Wells Fargo’s turnaround by CEO Charlie Scharf has been noticed by investors, argues Real Money's Stephen “Sarge” Guilfoyle.
The bank’s fourth quarter was promising as Wells Fargo reported GAAP EPS of $1.38 and was able to beat Wall Street’s estimates. The company generated $20.86 billion in revenue, which was a year over year growth of 12.8% and beat market estimates by over $2 billion.
“Safe to say, and make no mistake, I am biased... that CEO Charles Scharf is indeed turning this bank around,” Guilfoyle wrote in a recent Real Money Pro column. “I just think we have to be careful here, as we are closer to what I consider to be my target from where I started this journey,” wrote Guilfoyle, who has a target price of $62 a share.
The bank also reported a return on equity (ROE) of 12.8%, an increase of 6.6% from last year while the bank's efficiency ratio dropped to 63% from 80%, which is a good sign because a lower ratio means fewer expenses over revenue.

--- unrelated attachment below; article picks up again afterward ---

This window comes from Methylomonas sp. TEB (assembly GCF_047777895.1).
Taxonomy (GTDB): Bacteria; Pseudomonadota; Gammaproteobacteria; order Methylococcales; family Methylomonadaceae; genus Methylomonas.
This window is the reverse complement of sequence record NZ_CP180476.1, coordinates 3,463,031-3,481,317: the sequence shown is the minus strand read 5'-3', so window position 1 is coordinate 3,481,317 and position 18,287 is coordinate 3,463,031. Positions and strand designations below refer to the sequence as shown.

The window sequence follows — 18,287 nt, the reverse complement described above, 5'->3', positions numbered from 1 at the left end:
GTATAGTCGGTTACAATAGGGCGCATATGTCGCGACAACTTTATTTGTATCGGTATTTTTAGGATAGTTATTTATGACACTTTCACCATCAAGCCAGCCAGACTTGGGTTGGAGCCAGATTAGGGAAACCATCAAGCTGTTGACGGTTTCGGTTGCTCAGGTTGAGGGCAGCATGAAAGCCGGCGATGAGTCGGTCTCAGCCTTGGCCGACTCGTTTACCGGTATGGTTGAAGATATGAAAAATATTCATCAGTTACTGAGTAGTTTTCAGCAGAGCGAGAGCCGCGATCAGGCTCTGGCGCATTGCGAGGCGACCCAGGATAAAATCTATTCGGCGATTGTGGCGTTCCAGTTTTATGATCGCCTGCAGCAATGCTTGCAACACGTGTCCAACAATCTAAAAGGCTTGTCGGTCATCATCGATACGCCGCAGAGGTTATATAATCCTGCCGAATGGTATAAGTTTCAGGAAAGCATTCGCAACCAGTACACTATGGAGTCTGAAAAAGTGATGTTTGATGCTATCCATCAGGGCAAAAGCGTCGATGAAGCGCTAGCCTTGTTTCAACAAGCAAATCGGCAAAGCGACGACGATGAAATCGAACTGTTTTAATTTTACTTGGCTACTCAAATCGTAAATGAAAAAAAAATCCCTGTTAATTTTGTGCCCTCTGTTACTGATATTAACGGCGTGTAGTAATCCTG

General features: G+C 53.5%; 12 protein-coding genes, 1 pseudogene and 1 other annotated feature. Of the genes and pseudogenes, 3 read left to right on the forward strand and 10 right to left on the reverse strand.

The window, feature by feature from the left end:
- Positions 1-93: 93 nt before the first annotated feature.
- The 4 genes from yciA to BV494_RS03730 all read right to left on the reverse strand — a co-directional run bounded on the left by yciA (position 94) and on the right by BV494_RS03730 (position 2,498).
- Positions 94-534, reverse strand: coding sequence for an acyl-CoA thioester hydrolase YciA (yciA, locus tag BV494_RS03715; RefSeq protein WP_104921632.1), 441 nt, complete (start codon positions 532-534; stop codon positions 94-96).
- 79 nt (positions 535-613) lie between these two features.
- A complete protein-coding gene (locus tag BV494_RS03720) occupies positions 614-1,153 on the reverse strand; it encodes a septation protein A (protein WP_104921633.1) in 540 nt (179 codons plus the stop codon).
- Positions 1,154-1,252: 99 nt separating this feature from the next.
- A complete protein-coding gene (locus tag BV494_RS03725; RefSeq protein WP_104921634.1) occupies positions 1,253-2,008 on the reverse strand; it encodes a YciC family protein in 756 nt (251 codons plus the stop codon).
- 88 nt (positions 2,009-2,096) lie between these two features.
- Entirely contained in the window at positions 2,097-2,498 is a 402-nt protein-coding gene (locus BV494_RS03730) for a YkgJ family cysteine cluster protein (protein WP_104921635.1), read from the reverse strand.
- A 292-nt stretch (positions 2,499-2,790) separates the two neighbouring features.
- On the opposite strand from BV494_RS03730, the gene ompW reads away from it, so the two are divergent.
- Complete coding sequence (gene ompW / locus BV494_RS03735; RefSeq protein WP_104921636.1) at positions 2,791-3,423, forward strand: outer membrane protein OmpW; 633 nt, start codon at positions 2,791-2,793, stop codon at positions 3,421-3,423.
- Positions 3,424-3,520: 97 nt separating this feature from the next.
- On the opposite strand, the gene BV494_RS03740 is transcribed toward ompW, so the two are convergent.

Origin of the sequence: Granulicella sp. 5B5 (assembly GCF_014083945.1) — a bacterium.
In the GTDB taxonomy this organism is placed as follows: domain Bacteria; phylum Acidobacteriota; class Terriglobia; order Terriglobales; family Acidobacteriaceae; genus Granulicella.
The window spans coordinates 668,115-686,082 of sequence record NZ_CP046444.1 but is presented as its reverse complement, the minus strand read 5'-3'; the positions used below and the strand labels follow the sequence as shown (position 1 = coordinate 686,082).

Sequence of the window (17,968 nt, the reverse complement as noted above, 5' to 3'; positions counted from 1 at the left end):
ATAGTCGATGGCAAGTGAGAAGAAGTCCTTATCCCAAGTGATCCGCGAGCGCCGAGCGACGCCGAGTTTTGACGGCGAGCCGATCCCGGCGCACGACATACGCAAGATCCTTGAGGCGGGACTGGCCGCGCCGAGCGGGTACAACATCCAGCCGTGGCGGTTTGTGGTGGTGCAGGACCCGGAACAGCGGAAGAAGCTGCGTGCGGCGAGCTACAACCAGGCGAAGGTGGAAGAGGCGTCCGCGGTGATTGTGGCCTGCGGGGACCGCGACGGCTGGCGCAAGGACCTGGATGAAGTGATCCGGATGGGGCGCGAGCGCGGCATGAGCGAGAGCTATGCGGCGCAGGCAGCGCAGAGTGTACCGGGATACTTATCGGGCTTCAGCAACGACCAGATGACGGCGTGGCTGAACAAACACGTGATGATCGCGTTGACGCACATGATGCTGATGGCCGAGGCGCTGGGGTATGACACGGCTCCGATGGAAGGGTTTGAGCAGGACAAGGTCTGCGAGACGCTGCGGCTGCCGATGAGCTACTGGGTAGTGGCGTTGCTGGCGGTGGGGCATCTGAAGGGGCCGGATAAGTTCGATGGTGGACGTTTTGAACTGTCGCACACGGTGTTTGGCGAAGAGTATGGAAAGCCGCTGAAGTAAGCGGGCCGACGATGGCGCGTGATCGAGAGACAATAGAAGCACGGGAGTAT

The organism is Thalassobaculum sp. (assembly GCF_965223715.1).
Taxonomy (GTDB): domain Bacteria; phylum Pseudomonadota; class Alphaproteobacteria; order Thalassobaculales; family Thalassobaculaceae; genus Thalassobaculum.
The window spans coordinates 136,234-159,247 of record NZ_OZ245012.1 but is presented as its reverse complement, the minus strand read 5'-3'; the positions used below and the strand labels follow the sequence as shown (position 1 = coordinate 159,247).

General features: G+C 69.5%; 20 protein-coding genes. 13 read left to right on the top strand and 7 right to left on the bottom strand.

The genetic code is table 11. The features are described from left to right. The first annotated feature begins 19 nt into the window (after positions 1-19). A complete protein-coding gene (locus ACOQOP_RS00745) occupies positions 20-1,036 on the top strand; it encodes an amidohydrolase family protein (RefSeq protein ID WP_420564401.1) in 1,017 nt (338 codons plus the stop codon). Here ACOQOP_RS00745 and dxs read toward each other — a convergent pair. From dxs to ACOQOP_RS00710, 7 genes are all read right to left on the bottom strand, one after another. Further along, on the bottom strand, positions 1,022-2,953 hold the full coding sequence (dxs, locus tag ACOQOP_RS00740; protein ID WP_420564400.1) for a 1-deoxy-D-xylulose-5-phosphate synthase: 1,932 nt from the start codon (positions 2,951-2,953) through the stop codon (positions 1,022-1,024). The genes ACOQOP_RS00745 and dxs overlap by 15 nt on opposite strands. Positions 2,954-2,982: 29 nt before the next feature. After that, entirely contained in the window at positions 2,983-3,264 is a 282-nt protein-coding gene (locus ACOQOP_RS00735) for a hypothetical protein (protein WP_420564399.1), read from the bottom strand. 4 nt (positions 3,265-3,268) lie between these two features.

Wells Fargo should benefit from the Federal Reserve raising interest rates in 2022 since it relies more on traditional banking compared to its competitors. One downside of the rate hikes is that the number of mortgage originations will decline, “which is a big deal here,” Guilfoyle wrote. “I also see the potential for the Fed to remove the still in place asset cap from Wells Fargo for the scandalous problems that Charles Scharf was brought in to clean up.”
While Wells Fargo’s future appears to be bright, investors still need to tread carefully, he wrote.